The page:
If the Edmonton Eskimos have trouble remembering who they are as they head into the 2011 season, they won’t have to look far for a reminder.
After missing playoffs three out of the past five years, the Eskimos are putting the spotlight on some former players from the glory days that saw the franchise set a North American record of 34-straight post-season appearances.
“There will be a lot of alumni members that will be integrated into our training camp and throughout the year,” said Eskimos head coach Kavis Reed. “Even game-day things that we do with them.
“We’re going to embrace the history of the Edmonton Eskimos and we have a very strong alumni core here that we’re going to tap.”
The club began by naming Hall of Fame linebacker Willie Pless as its official community ambassador on Friday.
“Oh, man, that feels good,” Pless said after slipping on his No. 39 jersey. “I feel like hitting somebody.”
The 47-year-old, who lives in Edmonton where he works as a personal trainer, still holds a handful of Eskimos team records. Now he takes on the role of mentoring young players and carrying on the old tradition that has been lost, instead of a new tradition of losing.
“For the last few years, everything is magnified so it doesn’t seem like so far of a distance,” Pless said. “But yeah, to me it seemed like they were losing that way.
“We want to win games and we want to get back to being champions.”
A quiet leader and skilled observer, Pless was an easy choice for the job.
“He exemplifies what we want in terms of the players to see and be,” said Reed, who was a former teammate of Pless in Edmonton. “Truly an Eskimo: someone that was undersized, put in the work, did the right things in the community and he ended up in the Hall of Fame.”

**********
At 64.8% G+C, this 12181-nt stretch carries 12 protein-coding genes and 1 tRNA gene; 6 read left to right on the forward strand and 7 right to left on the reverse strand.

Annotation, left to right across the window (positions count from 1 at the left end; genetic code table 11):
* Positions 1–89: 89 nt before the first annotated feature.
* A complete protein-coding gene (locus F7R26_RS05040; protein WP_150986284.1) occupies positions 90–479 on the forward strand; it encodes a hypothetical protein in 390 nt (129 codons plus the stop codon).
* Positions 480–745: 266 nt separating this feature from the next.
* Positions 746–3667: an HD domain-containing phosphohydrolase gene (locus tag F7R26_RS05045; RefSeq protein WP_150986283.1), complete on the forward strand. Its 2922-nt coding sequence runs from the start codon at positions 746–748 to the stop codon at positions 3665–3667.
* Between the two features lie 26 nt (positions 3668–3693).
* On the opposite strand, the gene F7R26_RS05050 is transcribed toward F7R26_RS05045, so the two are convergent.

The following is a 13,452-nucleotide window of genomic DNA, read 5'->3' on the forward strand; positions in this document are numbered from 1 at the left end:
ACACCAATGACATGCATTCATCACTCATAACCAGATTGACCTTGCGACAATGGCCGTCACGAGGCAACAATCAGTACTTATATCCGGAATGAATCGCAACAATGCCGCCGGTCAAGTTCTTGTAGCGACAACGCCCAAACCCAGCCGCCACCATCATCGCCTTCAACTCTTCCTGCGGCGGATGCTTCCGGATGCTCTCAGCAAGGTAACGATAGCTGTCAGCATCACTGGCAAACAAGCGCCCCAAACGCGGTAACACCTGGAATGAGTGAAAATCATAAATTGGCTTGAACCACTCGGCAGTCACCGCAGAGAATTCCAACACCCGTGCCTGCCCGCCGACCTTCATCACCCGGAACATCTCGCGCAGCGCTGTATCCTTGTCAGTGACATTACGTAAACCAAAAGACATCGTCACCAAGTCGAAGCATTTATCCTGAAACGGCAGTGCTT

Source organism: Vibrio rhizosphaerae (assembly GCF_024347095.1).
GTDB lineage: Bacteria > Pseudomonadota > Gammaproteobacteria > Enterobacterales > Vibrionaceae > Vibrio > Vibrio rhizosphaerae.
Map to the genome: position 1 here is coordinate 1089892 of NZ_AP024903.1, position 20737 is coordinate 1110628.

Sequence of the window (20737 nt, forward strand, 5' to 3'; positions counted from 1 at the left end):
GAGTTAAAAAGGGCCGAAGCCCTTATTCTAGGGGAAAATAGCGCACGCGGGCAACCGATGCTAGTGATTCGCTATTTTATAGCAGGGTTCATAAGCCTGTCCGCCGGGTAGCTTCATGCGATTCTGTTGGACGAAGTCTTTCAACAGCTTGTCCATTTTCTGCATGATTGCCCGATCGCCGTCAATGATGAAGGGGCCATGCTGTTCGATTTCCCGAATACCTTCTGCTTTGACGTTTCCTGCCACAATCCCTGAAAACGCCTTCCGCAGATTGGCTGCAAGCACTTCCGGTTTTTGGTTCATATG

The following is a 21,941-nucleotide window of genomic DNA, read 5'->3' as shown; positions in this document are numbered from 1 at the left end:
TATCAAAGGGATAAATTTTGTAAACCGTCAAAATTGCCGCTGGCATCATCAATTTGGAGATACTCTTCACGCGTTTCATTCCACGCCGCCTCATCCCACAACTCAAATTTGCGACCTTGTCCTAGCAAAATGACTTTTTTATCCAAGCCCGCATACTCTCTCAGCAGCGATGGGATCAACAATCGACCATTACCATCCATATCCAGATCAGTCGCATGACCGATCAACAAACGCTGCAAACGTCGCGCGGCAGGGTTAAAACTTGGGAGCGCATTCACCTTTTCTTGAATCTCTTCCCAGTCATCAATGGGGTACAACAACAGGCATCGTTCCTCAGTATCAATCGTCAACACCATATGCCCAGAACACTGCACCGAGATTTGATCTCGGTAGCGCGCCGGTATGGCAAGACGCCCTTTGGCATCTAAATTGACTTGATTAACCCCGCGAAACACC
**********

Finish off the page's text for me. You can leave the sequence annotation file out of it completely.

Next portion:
Being five-foot-10, 210 pounds didn’t hold the five-time CFL defensive player of the year back from an induction into the Canadian Football Hall of Fame in 2005.
“Always having the expectation of coming out on top, and that was Willie,” said Reed. “He’s still a fierce competitor. I play squash with him and haven’t won one yet.”
On the football field, Pless squashed opposing ball-carriers like no one else in the history of the league, amassing a CFL record 1,241 tackles over his 14-year career.
“It’s that kind of attitude and approach that we’re looking to convey to the players so that they have an understanding that Willie is just a small part of that Eskimo fabric and there are a lot of Willie Plesses in that fabric of success,” said Reed. “And when they came together, it was the franchise that benefitted.”
However, there is a delicate balance between bringing up the past and allowing the 2011 version of the team a chance to find its own identity, Reed said.
“We’re not going to inundate them ad nauseum with alumni and tradition and all that stuff because we have to move forward as an organization,” the coach explained. “We will be very strategic in the way that we approach it and use these guys, but it is vitally important for us to recapture that Eskimo tradition and we have to use the guys that are present and available to us.”